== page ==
The Presidential Fight over War Powers Could Strip the Constitution of Its Value
In the late evening of April 13, 2018, President Donald Trump delivered a brief statement to the nation announcing that the U.S. military—in partnership with its French and British allies—launched a cruise missile strike against the Syrian government in retaliation for its chemical weapons attack in the suburbs of Damascus. The strike was designed to send a warning to Bashar al-Assad that any additional chemical attacks on the battlefield would elicit a strong and unified military response from the western world. “We are prepared to sustain this response until the Syrian regime stops its use of prohibited chemical agents,” Trump declared that night.
While Trump’s remarks that night were indeed powerful, they included no mention of a legal justification. The president neglected to explain why the action he took in Syria was constitutional, a glaring omission given the fact that he decided upon a military response without any congressional participation whatsoever. Nearly two months later, the American people finally have a justification from Trump’s legal team in the form of a twenty-three-page opinion drafted by the Office of Legal Counsel. Unfortunately, the opinion offered is perhaps one of the most expansionist interpretations of the president’s military powers in recent memory. Taken to its extreme, the theories outlined in the memo would transition the U.S. Congress from the sole body responsible for authorizing U.S. military force overseas into a debating society that would make even the Russian Duma look like a coequal, independent branch legislature.
As one might expect, the Trump administration has based its entire legal case on the president’s Article II authority. The layman’s argument goes something like this: because the Constitution regards the president as the commander-in-chief of the U.S. Armed Forces and the Chief Executive, then the individual holding that office has the power to deploy the military into hostile situations in order to protect the U.S. national-security interest. In other words, if the president determines that a certain situation is a threat to the United States in any way, then he or she would have constitutional authority to use force to preserve, protect and defend the United States without first going to Congress for an explicit authorization.
Executive branch lawyers love this argument for understandable reasons. For one, it provides the president with an extreme amount of discretion on when, where and how long the U.S. military can be used. It is also not a novel concept to the Trump White House; the Clinton, Bush and Obama administrations have all pointed to this legal reasoning, and it shouldn’t be a mystery why. If the president can simply designate a certain issue or contingency as a threat to the national-security interest—an amorphous, generalized principle kept purposely vague—and one that requires an immediate response to safeguard American security, then there is no need to go through the politically polarizing process of approaching Congress for statutory authority. The theory is a fancy and clever way of short circuiting 535 lawmakers, any number of whom have their own ideas about what is and is not a U.S. national security priority. Why experience that kind of trouble when attorneys in the Justice Department can simply declare that the executive branch already has the power to scramble the Air Force or deploy a few thousand U.S. Army advisers?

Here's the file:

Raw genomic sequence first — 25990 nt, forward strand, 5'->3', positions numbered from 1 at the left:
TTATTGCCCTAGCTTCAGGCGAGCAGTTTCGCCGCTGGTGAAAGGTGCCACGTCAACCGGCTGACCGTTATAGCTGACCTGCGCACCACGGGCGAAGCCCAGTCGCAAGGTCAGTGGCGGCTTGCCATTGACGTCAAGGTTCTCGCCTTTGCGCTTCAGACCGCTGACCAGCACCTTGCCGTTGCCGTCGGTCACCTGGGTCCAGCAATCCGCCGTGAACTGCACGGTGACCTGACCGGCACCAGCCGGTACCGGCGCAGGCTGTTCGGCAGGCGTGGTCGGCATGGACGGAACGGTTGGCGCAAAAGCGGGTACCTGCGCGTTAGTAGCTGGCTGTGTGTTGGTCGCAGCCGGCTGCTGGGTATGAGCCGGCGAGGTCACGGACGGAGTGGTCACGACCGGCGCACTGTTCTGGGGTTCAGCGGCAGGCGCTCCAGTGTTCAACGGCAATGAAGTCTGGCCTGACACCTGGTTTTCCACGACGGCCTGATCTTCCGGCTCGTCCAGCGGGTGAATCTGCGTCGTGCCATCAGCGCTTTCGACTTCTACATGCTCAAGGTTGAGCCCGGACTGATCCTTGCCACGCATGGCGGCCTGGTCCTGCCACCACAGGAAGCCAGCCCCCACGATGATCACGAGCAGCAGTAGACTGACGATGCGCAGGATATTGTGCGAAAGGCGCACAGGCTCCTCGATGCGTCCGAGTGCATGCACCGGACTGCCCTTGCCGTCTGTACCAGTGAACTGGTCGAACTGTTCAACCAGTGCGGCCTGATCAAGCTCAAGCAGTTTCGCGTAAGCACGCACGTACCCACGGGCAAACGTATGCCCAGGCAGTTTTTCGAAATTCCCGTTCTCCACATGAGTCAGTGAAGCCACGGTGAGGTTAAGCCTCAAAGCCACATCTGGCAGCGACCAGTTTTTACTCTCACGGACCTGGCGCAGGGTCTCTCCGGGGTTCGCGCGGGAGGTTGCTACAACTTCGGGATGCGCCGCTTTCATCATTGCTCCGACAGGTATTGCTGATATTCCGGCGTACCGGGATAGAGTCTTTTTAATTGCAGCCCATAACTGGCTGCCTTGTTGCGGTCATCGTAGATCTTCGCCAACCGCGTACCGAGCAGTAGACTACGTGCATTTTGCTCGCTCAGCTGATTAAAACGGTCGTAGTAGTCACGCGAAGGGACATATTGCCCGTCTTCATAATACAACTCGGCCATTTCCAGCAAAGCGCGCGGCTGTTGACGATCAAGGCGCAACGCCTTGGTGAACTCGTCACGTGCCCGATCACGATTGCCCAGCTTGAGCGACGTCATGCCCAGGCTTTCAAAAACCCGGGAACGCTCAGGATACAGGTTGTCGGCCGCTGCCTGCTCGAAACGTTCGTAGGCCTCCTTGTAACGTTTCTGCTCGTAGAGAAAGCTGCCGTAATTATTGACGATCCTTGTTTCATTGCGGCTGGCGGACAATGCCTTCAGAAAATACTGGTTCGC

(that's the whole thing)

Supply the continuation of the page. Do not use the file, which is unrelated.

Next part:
Strip away the legal language from the OLC opinion and it becomes abundantly clear what the Trump administration—like administrations in previous years—is trying to do: render Congress irrelevant on matters of war and peace. The memo released to the public last week all but paves the way for this White House (and any White House in the future) to unilaterally plunge the United States into a war-time action without even a few hours of debate from the American people’s elected representatives. All the president needs to do is put forth a semi-convincing case that the use of force is in the national interest and falls below the status of a “sustained, full-scale conflict” that looks like D-Day circa 1944.
It’s difficult to describe just how dangerous this legal rationale is to the constitutional structure the founders painstakingly established over 230 years ago. If the president is given the authority to order the U.S. military into action unilaterally, without any formal input from Congress or the most cursory national discussion, then America’s entire system of checks and balances would be at risk of being encapsulated by a quasi-monarchical form of government. Although this may sound like an unhelpful exaggeration in some corners of the legal community, how else can one describe a reality where the decision to bomb another country or put Americans in harm’s way is on the shoulders of a single individual? If Trump’s OLC had its way, this is exactly what the reality would be.
Thankfully, the legislative branch can reclaim the war powers that it is entitled to. Congress already has the constitutional power in its hands; it just has to learn to wield it. The continued, decades-long drift into executive warmaking will only be reversed if lawmakers in both parties stop contributing to the problem by choosing the path of least resistance. Members of Congress, for instance, can no longer view debates on war as poison to their own political careers. Then and only then will the imbalance between the executive and legislative branches be remedied.